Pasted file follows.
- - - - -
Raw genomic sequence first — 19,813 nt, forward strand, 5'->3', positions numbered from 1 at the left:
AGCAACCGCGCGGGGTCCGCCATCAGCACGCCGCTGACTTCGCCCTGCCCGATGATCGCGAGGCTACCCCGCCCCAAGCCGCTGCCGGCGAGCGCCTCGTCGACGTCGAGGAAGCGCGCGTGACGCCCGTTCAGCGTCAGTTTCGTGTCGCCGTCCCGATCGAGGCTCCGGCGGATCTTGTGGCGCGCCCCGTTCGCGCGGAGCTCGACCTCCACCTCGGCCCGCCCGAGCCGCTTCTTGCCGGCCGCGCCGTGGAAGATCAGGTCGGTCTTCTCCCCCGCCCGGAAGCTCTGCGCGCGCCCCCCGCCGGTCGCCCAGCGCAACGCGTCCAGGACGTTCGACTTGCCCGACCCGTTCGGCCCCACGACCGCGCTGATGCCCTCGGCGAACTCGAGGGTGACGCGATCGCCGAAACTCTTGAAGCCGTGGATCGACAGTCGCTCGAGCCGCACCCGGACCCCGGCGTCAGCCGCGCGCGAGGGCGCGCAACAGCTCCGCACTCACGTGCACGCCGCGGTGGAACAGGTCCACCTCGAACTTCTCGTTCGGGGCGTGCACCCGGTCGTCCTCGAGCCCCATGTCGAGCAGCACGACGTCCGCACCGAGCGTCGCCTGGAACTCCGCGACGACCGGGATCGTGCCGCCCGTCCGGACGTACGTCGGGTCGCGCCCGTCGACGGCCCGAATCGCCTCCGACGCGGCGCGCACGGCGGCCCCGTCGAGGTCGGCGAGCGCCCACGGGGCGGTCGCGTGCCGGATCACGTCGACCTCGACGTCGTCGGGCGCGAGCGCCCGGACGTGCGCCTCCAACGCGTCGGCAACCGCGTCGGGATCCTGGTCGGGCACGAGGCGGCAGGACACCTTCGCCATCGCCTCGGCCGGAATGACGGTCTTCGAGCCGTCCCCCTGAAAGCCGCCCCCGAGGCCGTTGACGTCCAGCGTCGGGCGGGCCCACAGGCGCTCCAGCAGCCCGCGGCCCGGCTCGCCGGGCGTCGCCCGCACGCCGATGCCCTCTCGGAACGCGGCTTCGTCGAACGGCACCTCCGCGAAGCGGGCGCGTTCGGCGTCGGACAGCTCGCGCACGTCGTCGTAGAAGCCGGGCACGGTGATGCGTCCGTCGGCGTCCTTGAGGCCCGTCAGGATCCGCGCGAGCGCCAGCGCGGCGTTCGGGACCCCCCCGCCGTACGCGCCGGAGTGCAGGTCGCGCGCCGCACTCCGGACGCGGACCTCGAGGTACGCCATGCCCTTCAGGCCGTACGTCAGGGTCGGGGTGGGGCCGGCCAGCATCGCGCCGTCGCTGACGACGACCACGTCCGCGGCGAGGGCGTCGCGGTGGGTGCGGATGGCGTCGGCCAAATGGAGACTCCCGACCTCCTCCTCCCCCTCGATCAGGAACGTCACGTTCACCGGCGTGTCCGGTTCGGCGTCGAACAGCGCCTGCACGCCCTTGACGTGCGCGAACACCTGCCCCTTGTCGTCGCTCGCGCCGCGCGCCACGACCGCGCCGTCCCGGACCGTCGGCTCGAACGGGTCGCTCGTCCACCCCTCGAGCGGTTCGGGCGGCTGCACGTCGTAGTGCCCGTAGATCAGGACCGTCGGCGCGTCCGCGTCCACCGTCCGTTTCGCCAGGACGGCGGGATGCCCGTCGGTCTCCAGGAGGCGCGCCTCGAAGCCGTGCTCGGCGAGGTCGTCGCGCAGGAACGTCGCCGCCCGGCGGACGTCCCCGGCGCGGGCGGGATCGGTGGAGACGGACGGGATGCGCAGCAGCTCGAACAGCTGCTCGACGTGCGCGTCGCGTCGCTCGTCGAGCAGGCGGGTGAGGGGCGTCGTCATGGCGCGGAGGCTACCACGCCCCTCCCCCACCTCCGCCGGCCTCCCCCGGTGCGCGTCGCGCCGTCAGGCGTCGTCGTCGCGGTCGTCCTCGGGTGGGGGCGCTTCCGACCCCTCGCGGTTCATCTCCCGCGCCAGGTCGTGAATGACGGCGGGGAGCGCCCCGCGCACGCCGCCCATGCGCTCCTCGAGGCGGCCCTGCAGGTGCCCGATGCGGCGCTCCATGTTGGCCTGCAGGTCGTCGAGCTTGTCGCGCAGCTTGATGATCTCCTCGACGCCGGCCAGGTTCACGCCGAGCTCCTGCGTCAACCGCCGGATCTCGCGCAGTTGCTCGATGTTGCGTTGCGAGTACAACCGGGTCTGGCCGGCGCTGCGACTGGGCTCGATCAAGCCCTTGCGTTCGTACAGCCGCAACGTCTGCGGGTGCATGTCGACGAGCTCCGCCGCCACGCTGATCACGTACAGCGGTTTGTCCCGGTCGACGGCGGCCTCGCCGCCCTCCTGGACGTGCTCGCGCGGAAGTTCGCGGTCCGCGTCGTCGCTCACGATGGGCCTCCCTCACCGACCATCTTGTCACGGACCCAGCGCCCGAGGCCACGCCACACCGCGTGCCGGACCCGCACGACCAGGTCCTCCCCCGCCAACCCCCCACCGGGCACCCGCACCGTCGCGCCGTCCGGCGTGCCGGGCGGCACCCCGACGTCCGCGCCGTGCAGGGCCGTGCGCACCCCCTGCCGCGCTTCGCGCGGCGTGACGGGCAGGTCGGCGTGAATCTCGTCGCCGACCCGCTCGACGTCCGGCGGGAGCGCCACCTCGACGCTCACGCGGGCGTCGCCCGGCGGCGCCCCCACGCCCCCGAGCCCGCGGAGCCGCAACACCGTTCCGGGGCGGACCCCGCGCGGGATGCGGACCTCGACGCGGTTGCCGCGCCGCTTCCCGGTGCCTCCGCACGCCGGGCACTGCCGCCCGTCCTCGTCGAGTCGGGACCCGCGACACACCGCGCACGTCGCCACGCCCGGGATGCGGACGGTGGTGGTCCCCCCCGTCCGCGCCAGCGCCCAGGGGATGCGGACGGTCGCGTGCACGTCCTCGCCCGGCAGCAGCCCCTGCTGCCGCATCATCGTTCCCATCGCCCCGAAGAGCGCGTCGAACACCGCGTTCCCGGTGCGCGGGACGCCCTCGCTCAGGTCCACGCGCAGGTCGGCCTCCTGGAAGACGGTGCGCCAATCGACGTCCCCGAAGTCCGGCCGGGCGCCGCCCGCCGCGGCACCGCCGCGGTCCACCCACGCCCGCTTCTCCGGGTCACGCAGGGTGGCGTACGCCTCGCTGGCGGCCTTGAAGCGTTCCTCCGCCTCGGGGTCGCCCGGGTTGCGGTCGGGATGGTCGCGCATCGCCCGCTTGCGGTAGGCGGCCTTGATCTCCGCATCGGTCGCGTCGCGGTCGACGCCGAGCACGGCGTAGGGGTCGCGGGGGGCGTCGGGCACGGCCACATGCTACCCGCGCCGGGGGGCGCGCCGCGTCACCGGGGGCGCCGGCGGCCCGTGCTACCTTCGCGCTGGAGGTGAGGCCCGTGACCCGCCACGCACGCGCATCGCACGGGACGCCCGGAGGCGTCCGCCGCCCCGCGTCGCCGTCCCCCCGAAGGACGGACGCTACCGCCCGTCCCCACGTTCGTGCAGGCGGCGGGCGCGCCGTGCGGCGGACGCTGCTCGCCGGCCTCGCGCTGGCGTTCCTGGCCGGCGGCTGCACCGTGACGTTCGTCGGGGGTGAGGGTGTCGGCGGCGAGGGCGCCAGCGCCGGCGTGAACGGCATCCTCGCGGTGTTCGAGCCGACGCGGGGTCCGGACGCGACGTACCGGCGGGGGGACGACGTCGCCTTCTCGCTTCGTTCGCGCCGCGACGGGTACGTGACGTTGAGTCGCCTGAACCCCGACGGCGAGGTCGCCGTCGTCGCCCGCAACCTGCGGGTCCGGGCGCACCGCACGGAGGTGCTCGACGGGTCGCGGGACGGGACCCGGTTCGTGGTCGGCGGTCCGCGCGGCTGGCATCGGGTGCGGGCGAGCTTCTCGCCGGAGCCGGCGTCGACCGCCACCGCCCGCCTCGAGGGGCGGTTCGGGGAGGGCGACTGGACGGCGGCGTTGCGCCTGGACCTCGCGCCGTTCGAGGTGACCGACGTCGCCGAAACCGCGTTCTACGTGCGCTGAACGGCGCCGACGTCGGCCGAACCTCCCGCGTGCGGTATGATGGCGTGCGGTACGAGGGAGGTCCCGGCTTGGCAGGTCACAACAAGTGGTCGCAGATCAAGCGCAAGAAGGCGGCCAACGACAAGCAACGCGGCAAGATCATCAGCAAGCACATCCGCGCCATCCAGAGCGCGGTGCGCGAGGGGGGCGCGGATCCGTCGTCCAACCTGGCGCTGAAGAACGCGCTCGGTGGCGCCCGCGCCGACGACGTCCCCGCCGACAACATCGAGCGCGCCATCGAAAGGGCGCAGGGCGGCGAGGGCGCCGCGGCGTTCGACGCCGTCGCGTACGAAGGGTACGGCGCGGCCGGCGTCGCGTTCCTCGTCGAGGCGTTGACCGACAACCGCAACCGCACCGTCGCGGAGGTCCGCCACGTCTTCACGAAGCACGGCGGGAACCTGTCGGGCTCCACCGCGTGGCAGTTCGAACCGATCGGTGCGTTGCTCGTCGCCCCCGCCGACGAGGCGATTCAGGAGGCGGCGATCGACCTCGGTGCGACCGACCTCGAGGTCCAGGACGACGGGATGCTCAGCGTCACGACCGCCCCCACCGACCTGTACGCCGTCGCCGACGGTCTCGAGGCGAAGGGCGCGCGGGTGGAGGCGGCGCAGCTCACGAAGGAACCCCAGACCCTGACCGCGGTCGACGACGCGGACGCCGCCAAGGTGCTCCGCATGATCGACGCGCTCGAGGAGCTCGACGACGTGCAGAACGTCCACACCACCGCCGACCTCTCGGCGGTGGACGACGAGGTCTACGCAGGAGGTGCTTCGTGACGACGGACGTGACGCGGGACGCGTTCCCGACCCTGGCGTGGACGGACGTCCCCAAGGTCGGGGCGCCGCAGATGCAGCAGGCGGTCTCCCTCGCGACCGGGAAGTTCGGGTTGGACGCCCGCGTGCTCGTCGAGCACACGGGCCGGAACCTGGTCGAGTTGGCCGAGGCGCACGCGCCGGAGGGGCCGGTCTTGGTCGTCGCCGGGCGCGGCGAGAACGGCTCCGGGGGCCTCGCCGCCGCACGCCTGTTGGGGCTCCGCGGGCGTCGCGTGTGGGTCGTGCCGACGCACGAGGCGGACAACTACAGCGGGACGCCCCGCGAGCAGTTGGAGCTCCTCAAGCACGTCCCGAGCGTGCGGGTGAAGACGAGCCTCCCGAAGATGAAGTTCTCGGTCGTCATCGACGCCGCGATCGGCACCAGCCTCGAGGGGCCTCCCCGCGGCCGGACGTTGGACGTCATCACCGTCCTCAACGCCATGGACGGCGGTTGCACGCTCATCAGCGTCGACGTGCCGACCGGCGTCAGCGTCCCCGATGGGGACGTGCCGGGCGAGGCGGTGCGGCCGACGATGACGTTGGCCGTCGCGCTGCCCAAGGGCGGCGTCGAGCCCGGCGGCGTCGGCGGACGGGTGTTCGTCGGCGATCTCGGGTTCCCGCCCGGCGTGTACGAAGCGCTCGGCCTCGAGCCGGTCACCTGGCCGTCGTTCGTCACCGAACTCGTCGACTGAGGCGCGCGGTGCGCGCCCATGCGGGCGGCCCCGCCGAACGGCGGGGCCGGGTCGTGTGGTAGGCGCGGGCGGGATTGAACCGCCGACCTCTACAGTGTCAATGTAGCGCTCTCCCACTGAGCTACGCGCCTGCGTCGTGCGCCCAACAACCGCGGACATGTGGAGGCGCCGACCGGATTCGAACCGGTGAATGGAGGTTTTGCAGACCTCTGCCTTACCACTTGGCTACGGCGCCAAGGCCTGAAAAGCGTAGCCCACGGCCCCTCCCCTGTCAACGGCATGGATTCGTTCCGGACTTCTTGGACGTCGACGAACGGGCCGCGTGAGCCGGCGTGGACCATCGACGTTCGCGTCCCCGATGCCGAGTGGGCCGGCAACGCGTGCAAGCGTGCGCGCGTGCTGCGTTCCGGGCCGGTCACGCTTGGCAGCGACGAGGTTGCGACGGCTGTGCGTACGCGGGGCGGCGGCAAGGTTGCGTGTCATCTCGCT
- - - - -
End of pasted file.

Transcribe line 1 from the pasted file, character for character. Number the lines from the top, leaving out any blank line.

Raw genomic sequence first — 19,813 nt, forward strand, 5'->3', positions numbered from 1 at the left: